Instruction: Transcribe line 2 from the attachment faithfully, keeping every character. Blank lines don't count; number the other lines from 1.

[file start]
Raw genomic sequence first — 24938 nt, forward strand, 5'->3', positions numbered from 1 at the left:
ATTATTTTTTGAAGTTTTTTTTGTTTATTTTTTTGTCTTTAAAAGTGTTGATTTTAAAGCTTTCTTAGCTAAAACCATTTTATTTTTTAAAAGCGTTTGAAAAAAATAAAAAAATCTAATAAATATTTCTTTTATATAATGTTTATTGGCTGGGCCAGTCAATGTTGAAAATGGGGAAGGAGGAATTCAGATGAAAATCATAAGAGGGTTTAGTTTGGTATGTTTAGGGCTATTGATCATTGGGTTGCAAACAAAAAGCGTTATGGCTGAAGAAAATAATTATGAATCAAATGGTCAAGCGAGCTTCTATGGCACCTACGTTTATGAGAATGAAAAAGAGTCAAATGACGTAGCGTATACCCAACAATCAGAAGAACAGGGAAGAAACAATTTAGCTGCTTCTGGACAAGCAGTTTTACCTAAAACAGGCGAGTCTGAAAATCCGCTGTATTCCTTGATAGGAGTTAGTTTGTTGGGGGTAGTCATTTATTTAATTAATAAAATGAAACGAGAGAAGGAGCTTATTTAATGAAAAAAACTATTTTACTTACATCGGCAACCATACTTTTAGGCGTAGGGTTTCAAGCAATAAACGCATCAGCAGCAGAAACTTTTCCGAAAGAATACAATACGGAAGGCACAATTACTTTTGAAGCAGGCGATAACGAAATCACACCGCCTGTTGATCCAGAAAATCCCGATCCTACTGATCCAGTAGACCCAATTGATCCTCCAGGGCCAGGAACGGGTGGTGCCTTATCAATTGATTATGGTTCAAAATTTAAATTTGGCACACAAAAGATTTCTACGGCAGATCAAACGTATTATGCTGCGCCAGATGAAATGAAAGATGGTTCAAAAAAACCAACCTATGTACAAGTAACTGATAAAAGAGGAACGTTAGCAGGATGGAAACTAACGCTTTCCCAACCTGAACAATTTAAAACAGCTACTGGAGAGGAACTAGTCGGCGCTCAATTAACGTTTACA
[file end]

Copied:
ATTATTTTTTGAAGTTTTTTTTGTTTATTTTTTTGTCTTTAAAAGTGTTGATTTTAAAGCTTTCTTAGCTAAAACCATTTTATTTTTTAAAAGCGTTTGAAAAAAATAAAAAAATCTAATAAATATTTCTTTTATATAATGTTTATTGGCTGGGCCAGTCAATGTTGAAAATGGGGAAGGAGGAATTCAGATGAAAATCATAAGAGGGTTTAGTTTGGTATGTTTAGGGCTATTGATCATTGGGTTGCAAACAAAAAGCGTTATGGCTGAAGAAAATAATTATGAATCAAATGGTCAAGCGAGCTTCTATGGCACCTACGTTTATGAGAATGAAAAAGAGTCAAATGACGTAGCGTATACCCAACAATCAGAAGAACAGGGAAGAAACAATTTAGCTGCTTCTGGACAAGCAGTTTTACCTAAAACAGGCGAGTCTGAAAATCCGCTGTATTCCTTGATAGGAGTTAGTTTGTTGGGGGTAGTCATTTATTTAATTAATAAAATGAAACGAGAGAAGGAGCTTATTTAATGAAAAAAACTATTTTACTTACATCGGCAACCATACTTTTAGGCGTAGGGTTTCAAGCAATAAACGCATCAGCAGCAGAAACTTTTCCGAAAGAATACAATACGGAAGGCACAATTACTTTTGAAGCAGGCGATAACGAAATCACACCGCCTGTTGATCCAGAAAATCCCGATCCTACTGATCCAGTAGACCCAATTGATCCTCCAGGGCCAGGAACGGGTGGTGCCTTATCAATTGATTATGGTTCAAAATTTAAATTTGGCACACAAAAGATTTCTACGGCAGATCAAACGTATTATGCTGCGCCAGATGAAATGAAAGATGGTTCAAAAAAACCAACCTATGTACAAGTAACTGATAAAAGAGGAACGTTAGCAGGATGGAAACTAACGCTTTCCCAACCTGAACAATTTAAAACAGCTACTGGAGAGGAACTAGTCGGCGCTCAATTAACGTTTACA